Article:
It took centuries for ancient Athenians and Spartans to see themselves as ‘Greeks.’ After Alexander, ‘Greekness’ spread rapidly and widely.
Probably the most famous living Greek is Giannis Antetokounmpo, better known as the “Greek Freak.” Not only is Antetokounmpo a celebrity athlete in the U.S., he is the face of Greece in a recent Aegean Airlines safety video, where he takes the viewer on a tour of the country, from Athens’ summer cinema to the windmills of Mykonos, from a fishing boat to a wintry mountain taverna, all filmed with austerity-savvy thrift in an empty warehouse. In Plaka, the old town underneath the Acropolis, souvenir shops sell Antetokounmpo jerseys, in both Milwaukee Bucks green and white and in the blue and white of the Greek national team, with his name in Greek characters.
The Greeks: A Global History
What makes this all the more remarkable is that Antetokounmpo was born in Athens to Nigerian immigrant parents. Originally stateless—Greece does not have birthright citizenship—he and his brothers used to hawk watches and handbags on the streets to make ends meet before their talent for basketball was discovered; he was only awarded Greek citizenship in 2013. But his Greekness is now accepted in Greece and abroad, so much so that he is Greece’s unofficial tourism ambassador. In this, he has breathed fresh air into the ancient idea that “Greekness” is not a race or ethnicity, but a proficiency in the language and an embracing of the culture.
Roderick Beaton’s “The Greeks: A Global History,” could have been subtitled “Becoming Greek,” a phrase that weaves throughout its 466 pages (not counting full-color illustrations, maps, notes and index.) “Hellenism” means exactly that. Mr. Beaton, a retired professor of Modern Greek and Byzantine History, has recently written books on Byron and on modern Greece. This volume, written for a lay audience and wearing its learning lightly, is more ambitious, a complete reorienting of Western history.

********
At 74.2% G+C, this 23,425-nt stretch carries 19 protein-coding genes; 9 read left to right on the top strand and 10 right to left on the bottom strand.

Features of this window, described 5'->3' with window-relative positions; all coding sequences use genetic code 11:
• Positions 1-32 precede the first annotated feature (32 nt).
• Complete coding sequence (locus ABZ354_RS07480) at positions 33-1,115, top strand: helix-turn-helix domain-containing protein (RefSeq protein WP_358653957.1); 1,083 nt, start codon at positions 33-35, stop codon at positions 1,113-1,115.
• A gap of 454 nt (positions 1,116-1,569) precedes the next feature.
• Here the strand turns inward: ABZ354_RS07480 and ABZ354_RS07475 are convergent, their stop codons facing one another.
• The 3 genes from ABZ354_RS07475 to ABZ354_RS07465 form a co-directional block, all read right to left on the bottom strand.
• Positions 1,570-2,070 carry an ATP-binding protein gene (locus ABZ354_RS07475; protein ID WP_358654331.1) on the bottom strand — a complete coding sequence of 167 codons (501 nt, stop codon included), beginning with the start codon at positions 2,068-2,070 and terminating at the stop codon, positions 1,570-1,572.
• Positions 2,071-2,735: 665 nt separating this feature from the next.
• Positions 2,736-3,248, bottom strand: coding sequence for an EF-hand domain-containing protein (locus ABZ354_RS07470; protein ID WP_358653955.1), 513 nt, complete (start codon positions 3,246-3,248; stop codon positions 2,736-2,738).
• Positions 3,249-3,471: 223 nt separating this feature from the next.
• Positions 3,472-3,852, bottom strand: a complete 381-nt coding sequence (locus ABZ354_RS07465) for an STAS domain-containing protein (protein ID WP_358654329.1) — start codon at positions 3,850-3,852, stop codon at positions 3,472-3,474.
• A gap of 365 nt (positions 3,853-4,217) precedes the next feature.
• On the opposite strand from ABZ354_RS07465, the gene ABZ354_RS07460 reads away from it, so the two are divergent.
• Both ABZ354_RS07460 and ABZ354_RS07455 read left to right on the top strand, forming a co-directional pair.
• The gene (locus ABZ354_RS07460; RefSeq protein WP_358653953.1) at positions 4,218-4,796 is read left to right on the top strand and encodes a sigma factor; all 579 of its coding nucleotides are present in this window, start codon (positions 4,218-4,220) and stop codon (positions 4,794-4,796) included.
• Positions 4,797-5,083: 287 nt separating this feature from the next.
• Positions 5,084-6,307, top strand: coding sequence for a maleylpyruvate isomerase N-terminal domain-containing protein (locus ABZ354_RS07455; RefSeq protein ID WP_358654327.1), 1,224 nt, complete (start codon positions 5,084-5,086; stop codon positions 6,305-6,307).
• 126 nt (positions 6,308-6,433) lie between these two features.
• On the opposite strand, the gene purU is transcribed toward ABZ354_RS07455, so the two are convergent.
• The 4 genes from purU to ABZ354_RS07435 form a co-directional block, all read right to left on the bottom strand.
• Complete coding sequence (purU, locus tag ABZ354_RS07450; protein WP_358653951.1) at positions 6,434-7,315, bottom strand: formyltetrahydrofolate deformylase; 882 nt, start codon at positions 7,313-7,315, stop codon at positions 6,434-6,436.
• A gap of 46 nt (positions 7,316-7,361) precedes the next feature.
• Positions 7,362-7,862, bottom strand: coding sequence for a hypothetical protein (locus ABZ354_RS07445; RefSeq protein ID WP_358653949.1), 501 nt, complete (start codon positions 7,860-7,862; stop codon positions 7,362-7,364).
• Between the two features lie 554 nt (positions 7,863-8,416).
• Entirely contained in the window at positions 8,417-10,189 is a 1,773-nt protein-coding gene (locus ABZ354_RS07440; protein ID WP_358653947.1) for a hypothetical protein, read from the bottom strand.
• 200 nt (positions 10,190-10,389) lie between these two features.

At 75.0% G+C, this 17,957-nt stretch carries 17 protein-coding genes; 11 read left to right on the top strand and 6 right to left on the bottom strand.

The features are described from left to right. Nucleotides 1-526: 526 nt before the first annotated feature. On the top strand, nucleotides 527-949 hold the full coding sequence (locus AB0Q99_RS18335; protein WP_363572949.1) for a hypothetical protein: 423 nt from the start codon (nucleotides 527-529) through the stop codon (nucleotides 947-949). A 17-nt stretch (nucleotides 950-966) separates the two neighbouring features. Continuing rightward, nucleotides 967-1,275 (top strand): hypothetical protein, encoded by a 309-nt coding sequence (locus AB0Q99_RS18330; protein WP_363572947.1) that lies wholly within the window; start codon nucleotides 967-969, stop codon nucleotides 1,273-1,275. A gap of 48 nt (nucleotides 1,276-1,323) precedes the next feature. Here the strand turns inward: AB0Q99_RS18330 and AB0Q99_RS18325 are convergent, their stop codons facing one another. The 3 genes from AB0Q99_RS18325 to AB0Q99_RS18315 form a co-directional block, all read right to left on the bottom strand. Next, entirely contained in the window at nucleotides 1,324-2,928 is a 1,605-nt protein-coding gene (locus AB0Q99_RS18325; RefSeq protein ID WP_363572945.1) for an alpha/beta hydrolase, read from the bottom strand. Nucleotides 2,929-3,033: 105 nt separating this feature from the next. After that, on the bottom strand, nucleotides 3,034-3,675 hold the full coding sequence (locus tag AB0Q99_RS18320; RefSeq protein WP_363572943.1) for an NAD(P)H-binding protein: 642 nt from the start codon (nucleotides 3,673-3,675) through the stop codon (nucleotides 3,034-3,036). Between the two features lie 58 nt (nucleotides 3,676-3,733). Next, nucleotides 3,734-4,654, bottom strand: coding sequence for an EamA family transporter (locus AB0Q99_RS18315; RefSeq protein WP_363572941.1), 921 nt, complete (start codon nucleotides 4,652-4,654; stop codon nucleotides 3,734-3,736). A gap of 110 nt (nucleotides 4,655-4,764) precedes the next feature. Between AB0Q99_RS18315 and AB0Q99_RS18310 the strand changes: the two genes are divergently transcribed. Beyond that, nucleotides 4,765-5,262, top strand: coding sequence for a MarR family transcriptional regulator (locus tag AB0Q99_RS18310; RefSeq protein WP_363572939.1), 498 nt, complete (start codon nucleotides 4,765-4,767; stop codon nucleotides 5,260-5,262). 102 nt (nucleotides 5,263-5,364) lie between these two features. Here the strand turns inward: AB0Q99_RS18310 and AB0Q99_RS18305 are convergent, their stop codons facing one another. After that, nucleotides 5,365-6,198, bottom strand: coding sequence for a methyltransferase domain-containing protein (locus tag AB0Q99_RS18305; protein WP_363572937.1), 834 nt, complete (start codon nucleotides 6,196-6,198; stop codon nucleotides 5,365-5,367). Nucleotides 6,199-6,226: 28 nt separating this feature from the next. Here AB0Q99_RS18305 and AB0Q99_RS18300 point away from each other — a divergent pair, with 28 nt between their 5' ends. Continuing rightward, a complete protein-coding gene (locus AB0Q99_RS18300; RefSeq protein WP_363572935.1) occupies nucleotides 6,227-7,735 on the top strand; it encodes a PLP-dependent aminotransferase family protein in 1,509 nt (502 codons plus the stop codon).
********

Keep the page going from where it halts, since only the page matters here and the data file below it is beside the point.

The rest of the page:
Carl Bernstein before Watergate, the War of Jenkins’ Ear, the return of Hanya Yanagihara and more.
Even people with an interest in classics can be vague about how Hellenistic kingdoms overlap with the rise of Rome; can assume “the Roman empire” fell in 476; and can take for granted that the ability to read Greek was somehow lost and then rediscovered, hence the Renaissance. From the Greek perspective, Rome was an obscure city state that suddenly roared onto the scene. The Roman Empire continued in the East for another good millennium after “Rome” fell, with Greeks not only considering themselves but calling themselves “Romans” (Romioi). Greek never stopped being spoken, and even ancient Attic Greek continued to be taught and written. Viewed from the standpoint of the vast Greek-speaking East, Western epochs turn out to be a trick of blinkered perspective.The book opens lyrically with rosy-fingered Dawn rising out of Asia some morning in 1500 B.C., touching one already-ancient kingdom after another—Assyrian, Hittite, Egyptian, Minoan—before illuminating the hilltop settlements in mainland Greece that will form the Mycenaean civilization of the Homeric poems. In the Iliad, the Greeks (“Hellenes,” in Greek), are never called such; “Hellene” refers only to an obscure subset. Forging an idea of “Greekness” out of disparate, squabbling city states would take the Persian invasions of the fifth century B.C. The idea of Greeks (as opposed to Spartans or Athenians or Corinthians), united in a fight for Greek “freedom,” appears in Aeschylus’ “Persians,” our first extant Greek drama. The play, which depicts the Persian reaction to their defeat at Salamis, describes Greek sailors singing a rousing war song:
Sons of Hellenes, onward,
set free your fatherland, set free
your children, wives, the homes of your ancestral gods,
and your forefathers’ graves
The Greek historian Herodotus, born a Persian subject and writing a half-century after these events (in a newfangled medium, prose), would further cement the legend of Greeks pulling together for “liberty” in the face of a vast “barbarian” invader. (“Barbarian” meant a non-Greek speaker; someone whose speech was unintelligible.) As Mr. Beaton points out, the success of this propaganda is such that John Stuart Mill, nearly 2,000 years later, could write that “the battle of Marathon, even as an event in English history, is more important than the battle of Hastings.”